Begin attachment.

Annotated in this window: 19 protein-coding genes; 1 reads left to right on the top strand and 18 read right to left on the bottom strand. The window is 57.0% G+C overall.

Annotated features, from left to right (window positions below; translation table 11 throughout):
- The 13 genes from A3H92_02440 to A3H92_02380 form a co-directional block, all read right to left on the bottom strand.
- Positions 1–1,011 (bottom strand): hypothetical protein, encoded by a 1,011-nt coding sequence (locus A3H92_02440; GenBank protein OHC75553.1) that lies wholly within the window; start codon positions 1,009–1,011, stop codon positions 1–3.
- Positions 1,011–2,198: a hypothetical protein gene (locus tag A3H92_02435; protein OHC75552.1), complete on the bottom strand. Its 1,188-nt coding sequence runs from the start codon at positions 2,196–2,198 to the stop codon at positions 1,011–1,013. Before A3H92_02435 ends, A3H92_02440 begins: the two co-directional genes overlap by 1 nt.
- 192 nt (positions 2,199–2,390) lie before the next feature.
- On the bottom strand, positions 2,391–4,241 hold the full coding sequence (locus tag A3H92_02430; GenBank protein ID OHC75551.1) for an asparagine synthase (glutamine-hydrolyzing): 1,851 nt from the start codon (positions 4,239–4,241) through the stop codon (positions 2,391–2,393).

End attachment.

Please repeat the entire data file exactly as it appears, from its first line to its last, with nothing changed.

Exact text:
Annotated in this window: 19 protein-coding genes; 1 reads left to right on the top strand and 18 read right to left on the bottom strand. The window is 57.0% G+C overall.

Annotated features, from left to right (window positions below; translation table 11 throughout):
- The 13 genes from A3H92_02440 to A3H92_02380 form a co-directional block, all read right to left on the bottom strand.
- Positions 1–1,011 (bottom strand): hypothetical protein, encoded by a 1,011-nt coding sequence (locus A3H92_02440; GenBank protein OHC75553.1) that lies wholly within the window; start codon positions 1,009–1,011, stop codon positions 1–3.
- Positions 1,011–2,198: a hypothetical protein gene (locus tag A3H92_02435; protein OHC75552.1), complete on the bottom strand. Its 1,188-nt coding sequence runs from the start codon at positions 2,196–2,198 to the stop codon at positions 1,011–1,013. Before A3H92_02435 ends, A3H92_02440 begins: the two co-directional genes overlap by 1 nt.
- 192 nt (positions 2,199–2,390) lie before the next feature.
- On the bottom strand, positions 2,391–4,241 hold the full coding sequence (locus tag A3H92_02430; GenBank protein ID OHC75551.1) for an asparagine synthase (glutamine-hydrolyzing): 1,851 nt from the start codon (positions 4,239–4,241) through the stop codon (positions 2,391–2,393).